Companies can identify areas of focus by reflecting on national trends and by seeking ideas from employees and this can be achieved using engagement surveys and/or focus groups. Including employees throughout the process can prevent you from falling into potential pitfalls and providing initiatives that your employees have no desire to take part in.
Employees can play an important role in the branding of your revitalised strategy and in the engagement of the programme moving forward. A handful of engaged, passionate colleagues can be enlisted to become ‘Well-being Champions’ who specialise in offering peer-to-peer support. Keep in mind that your strategy should be holistic and incorporate a wide variety of activities that not only offer obvious health benefits but improve and retain employee engagement.
Some core well-being pillars you wish to consider include:
- Physical Well-being
- Mental Well-being
- Digital Well-being
- Financial Well-being
- Eco Well-being
- Equality, Diversity & Inclusion
- Men’s & Women’s Health
- Sustaining High Performance (including Manager Soft Skills)
If you have a workforce working in different locations, or on different shift patterns, carefully consider how employees will access your initiatives and schedule well-being activities accordingly.
Moreover, organisations should seriously consider the role of managers in the programme and roll out manager awareness training. Training should consist of the development of soft skills and make them aware of the initiatives offered through the well-being strategy. In doing so, they can engage their team members in conversation, encourage participation and gather feedback.
Finally, Employee Well-being covers a wide remit, and in addition to the Health Promotion and Wellness activities outlined above, companies may want to consider an Occupational Health provision, Employee Assistance Programmes and a review of their safe working practices for best results.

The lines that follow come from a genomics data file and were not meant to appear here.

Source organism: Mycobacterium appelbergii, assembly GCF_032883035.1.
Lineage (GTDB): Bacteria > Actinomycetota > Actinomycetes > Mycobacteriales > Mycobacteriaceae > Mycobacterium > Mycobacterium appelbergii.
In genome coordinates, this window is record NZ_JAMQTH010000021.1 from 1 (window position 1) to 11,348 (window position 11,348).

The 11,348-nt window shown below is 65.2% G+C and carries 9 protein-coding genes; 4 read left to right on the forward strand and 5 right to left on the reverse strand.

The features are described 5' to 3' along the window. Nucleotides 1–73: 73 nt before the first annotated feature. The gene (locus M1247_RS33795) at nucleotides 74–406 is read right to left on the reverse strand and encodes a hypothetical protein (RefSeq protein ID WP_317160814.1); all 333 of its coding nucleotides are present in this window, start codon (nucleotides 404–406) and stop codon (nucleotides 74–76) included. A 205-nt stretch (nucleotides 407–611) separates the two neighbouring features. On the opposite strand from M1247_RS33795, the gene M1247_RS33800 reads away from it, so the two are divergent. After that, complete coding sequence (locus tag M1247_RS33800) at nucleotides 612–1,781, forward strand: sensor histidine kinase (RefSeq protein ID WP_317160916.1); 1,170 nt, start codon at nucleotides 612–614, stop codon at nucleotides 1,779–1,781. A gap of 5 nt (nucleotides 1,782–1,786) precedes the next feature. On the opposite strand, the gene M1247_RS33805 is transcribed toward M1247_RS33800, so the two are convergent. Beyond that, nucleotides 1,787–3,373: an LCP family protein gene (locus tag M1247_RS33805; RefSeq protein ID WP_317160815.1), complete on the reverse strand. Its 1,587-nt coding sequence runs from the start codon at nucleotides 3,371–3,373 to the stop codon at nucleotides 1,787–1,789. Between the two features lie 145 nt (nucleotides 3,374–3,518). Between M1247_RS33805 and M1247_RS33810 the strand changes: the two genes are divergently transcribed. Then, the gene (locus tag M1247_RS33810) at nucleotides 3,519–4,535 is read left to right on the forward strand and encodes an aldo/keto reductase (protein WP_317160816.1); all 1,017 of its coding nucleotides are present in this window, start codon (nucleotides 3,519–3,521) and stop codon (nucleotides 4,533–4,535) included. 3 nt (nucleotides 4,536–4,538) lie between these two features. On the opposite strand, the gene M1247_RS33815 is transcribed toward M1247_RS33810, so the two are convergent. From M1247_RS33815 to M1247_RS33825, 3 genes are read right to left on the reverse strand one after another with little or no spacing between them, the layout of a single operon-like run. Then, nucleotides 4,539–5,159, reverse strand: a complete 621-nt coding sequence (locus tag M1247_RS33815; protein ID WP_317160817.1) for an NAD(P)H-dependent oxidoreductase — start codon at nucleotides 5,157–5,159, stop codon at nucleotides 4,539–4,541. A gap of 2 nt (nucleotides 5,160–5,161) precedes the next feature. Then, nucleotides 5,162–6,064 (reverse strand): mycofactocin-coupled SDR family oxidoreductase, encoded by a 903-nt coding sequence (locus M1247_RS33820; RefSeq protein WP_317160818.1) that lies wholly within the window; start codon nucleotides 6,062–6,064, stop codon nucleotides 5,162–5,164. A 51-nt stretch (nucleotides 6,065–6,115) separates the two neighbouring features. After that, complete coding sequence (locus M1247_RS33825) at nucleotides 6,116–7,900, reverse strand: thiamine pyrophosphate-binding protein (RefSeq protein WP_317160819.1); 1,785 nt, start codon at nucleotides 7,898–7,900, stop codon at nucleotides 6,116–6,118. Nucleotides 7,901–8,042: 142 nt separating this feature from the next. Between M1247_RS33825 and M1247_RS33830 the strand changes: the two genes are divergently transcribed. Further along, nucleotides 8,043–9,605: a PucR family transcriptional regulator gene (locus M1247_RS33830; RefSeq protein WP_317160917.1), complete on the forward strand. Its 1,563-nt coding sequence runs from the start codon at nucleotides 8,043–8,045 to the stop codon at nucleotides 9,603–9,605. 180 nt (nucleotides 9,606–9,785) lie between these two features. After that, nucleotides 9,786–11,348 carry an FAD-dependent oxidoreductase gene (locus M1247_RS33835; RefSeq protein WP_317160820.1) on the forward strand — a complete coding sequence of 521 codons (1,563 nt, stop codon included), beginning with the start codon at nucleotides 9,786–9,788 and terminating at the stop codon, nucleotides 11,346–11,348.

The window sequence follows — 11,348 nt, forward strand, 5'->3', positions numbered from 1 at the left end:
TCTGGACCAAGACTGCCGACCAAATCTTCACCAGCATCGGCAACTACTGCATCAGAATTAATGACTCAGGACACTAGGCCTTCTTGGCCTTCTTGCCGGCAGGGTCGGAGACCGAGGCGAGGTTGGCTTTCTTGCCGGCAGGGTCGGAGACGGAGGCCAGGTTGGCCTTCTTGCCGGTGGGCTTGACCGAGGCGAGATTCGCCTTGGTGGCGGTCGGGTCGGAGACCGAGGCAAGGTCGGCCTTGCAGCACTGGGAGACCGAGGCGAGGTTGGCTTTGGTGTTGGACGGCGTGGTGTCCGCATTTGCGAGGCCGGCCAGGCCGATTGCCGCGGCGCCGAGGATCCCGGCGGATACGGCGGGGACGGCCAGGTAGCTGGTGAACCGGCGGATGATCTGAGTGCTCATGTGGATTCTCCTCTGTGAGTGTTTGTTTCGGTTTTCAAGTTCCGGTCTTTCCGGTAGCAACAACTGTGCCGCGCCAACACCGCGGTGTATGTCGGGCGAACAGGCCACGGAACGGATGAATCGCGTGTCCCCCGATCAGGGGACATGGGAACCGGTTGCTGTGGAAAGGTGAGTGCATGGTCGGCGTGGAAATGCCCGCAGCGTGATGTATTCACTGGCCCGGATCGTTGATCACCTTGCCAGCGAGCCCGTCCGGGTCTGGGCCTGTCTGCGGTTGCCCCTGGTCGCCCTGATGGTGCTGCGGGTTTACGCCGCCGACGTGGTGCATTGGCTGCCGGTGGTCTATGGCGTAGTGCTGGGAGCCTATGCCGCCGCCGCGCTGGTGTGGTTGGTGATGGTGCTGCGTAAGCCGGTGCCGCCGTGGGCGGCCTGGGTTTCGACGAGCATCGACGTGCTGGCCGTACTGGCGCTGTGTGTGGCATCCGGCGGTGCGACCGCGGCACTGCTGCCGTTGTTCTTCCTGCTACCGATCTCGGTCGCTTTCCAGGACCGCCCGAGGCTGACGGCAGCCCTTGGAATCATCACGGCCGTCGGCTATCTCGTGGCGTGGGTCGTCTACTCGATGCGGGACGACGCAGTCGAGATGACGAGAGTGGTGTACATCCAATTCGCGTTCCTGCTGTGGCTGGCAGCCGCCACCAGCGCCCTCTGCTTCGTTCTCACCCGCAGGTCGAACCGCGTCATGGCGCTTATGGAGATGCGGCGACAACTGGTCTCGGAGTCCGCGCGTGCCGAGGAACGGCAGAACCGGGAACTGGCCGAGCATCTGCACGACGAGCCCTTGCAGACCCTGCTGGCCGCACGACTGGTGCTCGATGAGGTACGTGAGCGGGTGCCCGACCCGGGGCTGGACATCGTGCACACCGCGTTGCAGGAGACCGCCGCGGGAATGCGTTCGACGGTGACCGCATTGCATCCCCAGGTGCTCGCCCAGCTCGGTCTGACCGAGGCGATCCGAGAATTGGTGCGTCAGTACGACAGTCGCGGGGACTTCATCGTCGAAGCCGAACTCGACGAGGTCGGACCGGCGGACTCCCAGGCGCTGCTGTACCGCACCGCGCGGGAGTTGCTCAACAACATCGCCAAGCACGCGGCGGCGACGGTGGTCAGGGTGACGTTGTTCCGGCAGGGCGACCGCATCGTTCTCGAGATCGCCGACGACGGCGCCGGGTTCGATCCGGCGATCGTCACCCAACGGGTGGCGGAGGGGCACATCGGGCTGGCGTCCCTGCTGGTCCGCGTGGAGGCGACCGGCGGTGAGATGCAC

Measuring Results and ROI
We all know that a well-designed well-being programme leads to reduced absence, increased resilience, and happier, engaged, productive employees. But it is important to decide how you will measure the success of your refreshed well-being strategy. Furthermore, they enable you to assess what is making a difference and further fine-tune your offering.
You should seek to make improvements on the following measurables:
- Reduced Absence Rate
- Staff Retention
- Employee Engagement & Feedback
- Workforce Productivity
- Talent Recruitment
- Healthcare Claims & Litigation
Next Steps on Your Well-being Journey
If you want more information on how to reinvigorate your Health and Well-being strategy, enquire about our “The Future of Work is Employee Well-being” event which takes place on January 27th 2023, in Mayfair, London. You may also request a free “The Future of Well-being” Guide which explores the key well-being issues faced by your teams, the statistics behind the trends, and investigates how you can immediately support your employees.
For more details, contact firstname.lastname@example.org
By Blaine Howard